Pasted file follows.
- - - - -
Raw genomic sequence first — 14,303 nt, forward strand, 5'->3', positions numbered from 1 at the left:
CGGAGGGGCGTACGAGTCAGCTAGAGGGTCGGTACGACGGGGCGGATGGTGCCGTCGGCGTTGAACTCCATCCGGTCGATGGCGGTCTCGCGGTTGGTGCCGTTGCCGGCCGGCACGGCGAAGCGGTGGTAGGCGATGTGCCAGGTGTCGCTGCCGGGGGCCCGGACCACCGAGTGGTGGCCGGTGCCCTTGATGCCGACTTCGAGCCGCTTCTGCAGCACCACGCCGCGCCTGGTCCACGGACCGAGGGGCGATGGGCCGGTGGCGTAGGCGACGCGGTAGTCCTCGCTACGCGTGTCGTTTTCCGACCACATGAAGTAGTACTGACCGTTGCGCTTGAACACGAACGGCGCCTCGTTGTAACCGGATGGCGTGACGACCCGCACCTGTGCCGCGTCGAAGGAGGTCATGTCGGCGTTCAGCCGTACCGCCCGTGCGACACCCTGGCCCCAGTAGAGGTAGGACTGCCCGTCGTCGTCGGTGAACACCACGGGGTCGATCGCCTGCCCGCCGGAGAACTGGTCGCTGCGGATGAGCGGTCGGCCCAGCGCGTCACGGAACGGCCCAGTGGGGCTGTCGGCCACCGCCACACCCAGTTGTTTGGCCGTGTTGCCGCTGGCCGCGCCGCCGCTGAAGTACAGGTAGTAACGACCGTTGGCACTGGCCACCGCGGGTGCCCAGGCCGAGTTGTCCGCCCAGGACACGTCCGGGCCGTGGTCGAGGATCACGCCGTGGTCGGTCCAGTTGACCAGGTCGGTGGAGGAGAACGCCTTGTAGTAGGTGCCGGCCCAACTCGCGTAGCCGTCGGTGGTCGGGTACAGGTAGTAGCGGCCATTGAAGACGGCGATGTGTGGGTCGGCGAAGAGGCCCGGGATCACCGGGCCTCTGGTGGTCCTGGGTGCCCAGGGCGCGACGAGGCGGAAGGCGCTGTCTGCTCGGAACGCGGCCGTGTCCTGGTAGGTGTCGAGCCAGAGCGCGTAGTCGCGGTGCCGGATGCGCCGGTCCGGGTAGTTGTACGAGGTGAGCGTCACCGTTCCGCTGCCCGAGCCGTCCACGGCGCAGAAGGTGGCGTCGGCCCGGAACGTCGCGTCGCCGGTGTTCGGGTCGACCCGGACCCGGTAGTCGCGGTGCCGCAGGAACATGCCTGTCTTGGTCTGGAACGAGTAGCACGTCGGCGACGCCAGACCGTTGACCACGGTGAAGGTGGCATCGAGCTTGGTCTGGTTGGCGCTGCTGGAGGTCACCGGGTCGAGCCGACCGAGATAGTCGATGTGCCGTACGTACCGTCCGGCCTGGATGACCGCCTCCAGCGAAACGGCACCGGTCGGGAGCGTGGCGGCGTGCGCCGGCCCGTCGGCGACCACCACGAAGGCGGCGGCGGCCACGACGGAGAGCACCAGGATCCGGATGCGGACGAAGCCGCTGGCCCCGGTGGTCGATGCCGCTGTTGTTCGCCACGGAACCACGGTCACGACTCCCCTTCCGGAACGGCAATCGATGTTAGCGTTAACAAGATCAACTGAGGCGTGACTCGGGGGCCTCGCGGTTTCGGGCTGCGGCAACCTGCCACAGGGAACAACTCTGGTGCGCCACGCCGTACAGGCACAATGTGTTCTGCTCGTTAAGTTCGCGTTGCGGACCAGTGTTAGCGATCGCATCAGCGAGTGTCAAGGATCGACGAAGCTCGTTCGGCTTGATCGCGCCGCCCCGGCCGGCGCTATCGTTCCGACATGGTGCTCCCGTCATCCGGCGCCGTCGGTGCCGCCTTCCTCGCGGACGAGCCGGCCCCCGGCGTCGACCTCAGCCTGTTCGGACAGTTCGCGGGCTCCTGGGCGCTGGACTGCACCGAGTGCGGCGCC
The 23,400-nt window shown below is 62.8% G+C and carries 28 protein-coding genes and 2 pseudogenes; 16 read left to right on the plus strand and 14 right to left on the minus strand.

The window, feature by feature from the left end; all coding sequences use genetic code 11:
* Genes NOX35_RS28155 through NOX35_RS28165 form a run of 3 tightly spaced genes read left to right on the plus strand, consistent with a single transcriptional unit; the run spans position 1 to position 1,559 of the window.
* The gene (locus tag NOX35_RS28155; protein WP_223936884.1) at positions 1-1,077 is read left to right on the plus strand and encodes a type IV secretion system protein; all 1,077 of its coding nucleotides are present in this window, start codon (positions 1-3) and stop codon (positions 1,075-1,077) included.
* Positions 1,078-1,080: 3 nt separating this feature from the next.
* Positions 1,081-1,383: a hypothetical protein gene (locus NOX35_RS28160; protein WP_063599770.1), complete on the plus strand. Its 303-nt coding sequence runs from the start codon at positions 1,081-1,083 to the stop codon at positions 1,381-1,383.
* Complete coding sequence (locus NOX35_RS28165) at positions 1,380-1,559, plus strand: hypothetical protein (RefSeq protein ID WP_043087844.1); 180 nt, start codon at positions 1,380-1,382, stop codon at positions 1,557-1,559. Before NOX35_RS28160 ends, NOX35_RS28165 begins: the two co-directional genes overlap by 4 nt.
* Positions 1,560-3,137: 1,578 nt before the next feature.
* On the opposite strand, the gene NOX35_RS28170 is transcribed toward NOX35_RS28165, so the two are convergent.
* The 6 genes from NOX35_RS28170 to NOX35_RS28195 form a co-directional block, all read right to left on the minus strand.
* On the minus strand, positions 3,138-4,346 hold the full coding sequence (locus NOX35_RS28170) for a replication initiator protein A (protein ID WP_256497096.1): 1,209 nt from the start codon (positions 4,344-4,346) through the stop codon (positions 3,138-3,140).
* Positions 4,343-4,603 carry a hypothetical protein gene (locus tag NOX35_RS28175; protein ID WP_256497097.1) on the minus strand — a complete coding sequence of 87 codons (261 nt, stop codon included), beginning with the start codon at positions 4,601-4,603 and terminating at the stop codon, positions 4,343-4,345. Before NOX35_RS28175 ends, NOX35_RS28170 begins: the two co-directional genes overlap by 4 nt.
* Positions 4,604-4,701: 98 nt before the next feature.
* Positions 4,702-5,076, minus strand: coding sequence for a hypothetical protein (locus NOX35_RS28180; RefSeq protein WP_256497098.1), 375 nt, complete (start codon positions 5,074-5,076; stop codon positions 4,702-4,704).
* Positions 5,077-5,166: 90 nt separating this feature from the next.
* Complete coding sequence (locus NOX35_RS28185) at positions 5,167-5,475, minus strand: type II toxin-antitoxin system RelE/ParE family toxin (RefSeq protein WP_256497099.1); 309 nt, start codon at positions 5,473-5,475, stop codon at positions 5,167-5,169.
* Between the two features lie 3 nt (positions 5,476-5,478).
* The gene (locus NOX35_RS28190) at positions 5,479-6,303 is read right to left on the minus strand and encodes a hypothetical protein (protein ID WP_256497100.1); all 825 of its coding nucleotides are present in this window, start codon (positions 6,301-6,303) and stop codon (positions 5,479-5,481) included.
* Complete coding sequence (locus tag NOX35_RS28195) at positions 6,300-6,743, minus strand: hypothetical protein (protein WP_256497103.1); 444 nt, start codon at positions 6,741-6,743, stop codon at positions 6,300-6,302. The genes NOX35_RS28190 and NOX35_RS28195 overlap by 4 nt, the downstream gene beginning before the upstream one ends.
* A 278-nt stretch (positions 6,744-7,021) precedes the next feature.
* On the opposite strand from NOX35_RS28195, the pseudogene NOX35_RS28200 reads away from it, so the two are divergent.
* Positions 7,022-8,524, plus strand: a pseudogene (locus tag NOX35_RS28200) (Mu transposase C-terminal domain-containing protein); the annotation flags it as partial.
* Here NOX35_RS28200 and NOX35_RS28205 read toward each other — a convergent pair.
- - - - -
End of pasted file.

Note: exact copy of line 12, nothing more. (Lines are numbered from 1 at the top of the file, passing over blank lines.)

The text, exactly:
* The 6 genes from NOX35_RS28170 to NOX35_RS28195 form a co-directional block, all read right to left on the minus strand.